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disorganized (or reorganized) since its divergence from its more immediate archaebacterial ancestor. As well, other characteristic features of eukaryotic nuclear molecular biology, such as multiple RNA polymerases and complex mRNA processing and intron splicing, must have appeared since this divergence.
We simply do not know how soon after the nuclear divergence these changes were wrought. The eukaryotes whose molecular biology we understand well—animals and fungi—are part of what has been called ''the crown" (Sogin, 1991) of the eukaryotic subtree (Figure 6). Very few genes have been cloned from protists diverging below the trypanosomes, and virtually nothing is known about their expression. It would not be foolish, if the Iwabe rooting holds, to anticipate that some diplomonads or microsporidia, which are thought to have diverged from the rest of the eukaryotes before the mitochondrial invasion, will turn out to have operons. Hopes of finding out just how archaebacteria-like such archezoal eukaryotic genomes are have now captured the interests and energies of several laboratories.
But Is the Rooting Right?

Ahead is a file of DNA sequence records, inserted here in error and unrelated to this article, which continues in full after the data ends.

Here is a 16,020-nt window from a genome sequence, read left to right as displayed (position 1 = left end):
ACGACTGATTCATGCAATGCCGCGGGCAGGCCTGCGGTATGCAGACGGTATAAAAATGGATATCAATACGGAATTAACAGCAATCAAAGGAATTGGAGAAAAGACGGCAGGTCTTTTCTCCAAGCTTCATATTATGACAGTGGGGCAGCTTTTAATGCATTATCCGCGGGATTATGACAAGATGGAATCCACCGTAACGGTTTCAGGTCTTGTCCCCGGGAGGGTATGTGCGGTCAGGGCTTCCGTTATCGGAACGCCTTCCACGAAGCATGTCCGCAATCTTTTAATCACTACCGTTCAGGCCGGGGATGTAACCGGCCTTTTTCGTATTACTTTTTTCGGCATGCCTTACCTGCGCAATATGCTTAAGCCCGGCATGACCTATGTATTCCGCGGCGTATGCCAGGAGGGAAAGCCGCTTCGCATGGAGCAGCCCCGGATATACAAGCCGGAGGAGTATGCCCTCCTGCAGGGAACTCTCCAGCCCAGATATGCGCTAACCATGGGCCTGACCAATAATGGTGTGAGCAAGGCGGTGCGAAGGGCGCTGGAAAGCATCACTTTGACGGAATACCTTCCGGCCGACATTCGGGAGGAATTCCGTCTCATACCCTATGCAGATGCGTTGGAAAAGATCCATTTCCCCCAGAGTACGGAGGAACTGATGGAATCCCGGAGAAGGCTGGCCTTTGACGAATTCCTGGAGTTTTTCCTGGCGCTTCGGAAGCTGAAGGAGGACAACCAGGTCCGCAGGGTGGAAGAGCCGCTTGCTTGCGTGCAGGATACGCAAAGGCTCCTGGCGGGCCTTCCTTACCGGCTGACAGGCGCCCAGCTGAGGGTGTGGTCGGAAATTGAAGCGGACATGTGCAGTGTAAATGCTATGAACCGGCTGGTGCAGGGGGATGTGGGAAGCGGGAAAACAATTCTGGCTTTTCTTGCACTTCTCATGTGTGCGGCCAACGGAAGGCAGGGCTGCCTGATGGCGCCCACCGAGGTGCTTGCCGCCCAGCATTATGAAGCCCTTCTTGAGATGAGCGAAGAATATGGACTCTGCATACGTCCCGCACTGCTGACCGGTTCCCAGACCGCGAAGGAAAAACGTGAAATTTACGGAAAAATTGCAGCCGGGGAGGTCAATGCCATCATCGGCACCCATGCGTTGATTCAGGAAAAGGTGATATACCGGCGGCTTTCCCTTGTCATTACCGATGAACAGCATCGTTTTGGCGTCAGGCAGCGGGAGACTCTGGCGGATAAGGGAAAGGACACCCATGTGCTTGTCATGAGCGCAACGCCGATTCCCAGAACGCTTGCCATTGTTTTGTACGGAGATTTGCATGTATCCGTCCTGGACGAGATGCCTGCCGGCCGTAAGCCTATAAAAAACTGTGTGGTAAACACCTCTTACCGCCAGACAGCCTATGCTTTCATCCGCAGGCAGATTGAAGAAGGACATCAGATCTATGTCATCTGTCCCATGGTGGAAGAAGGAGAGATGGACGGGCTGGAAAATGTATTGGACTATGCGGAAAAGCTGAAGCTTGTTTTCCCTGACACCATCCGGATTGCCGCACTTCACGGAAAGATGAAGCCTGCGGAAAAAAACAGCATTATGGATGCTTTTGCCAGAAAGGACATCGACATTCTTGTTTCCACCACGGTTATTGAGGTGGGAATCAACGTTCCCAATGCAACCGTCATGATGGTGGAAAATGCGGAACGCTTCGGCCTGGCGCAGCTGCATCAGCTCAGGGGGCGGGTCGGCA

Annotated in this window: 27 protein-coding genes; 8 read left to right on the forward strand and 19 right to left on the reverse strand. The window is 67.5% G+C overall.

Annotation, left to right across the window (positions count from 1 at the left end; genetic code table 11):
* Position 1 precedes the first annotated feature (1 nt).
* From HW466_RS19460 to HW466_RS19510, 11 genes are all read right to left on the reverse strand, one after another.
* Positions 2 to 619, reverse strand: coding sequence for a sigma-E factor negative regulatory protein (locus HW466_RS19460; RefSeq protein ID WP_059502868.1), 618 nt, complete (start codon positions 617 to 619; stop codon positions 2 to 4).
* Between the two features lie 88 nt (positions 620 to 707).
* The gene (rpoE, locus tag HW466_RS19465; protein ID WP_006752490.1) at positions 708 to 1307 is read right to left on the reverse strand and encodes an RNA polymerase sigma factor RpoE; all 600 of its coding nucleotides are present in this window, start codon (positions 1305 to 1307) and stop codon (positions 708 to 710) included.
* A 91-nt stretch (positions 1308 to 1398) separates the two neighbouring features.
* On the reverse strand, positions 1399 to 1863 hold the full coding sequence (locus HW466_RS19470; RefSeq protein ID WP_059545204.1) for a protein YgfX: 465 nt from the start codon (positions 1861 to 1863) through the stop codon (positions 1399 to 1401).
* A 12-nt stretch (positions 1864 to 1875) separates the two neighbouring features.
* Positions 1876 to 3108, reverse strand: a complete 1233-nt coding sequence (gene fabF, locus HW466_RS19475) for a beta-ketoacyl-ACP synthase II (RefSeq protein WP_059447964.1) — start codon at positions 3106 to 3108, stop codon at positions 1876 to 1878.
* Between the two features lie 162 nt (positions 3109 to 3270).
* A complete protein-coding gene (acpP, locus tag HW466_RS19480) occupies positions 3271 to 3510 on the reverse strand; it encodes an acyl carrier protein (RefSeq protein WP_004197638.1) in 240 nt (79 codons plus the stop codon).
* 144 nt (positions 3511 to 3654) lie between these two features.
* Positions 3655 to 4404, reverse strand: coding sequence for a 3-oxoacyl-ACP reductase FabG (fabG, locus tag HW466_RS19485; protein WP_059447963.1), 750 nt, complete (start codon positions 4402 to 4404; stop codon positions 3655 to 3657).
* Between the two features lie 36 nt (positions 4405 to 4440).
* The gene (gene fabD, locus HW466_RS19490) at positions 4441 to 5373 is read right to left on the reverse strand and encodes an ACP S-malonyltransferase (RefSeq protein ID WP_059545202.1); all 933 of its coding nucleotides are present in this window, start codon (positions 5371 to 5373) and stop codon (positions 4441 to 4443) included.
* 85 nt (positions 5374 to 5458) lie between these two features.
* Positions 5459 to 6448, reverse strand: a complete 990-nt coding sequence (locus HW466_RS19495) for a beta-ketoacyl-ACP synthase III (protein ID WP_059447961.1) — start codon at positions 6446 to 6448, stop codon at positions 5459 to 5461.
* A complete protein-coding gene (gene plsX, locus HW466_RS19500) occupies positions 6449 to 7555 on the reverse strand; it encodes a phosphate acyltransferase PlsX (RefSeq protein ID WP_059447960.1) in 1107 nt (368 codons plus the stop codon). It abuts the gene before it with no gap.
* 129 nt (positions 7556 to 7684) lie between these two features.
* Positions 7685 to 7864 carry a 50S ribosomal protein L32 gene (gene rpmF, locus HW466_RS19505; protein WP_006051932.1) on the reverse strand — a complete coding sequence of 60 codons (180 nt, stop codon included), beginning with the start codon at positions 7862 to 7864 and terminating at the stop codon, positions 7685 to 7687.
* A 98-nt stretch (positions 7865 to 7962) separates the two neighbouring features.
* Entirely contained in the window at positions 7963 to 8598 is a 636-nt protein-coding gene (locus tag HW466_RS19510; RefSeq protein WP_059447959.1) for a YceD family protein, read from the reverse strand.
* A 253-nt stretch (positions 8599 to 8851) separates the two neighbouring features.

In a sense this new direction is an old one. Once again, we are examining the prokaryote -> eukaryote transition. Once again, as in Figure 2, we see the eukaryotic nuclear genome as the highly modified descendant of an already well-formed prokaryotic genome. The difference is that the immediate prokaryotic ancestors of the eukaryotic nuclear-cytoplasmic component are cells of a type we did not know when we first adopted the view shown in Figure 2. How we feel about the importance and novelty of this Hegelian outcome may depend on the side we take in the clade versus grade (Woese versus Mayr and Cavalier-Smith) debate discussed above. More to the point, however, is the possibility that we have accepted the Iwabe rooting, and consequently its implications for the modernity of the cenancestor and the radical remaking of the nuclear genome, too quickly and too uncritically. Iwabe and colleagues' data set included only one archaebacterial ATPase subunit pair (from Sulfolobus), only one elongation factor pair (Methanococcus), and a very limited representation of eubacterial sequences. As Gogarten (Hilario and Gogarten, 1993), and Forterre and his coworkers have recently and persuasively argued, both data sets can be questioned (Forterre et al., 1993). There is increasing evidence for multiple gene duplication events in the history of the ATPase genes, and it is difficult to distinguish orthologues (descendant from the same cenancestral α or β subunit gene) from paralogs (descendants of more distant homologs produced by gene duplication before the cenancestor). For the elonga-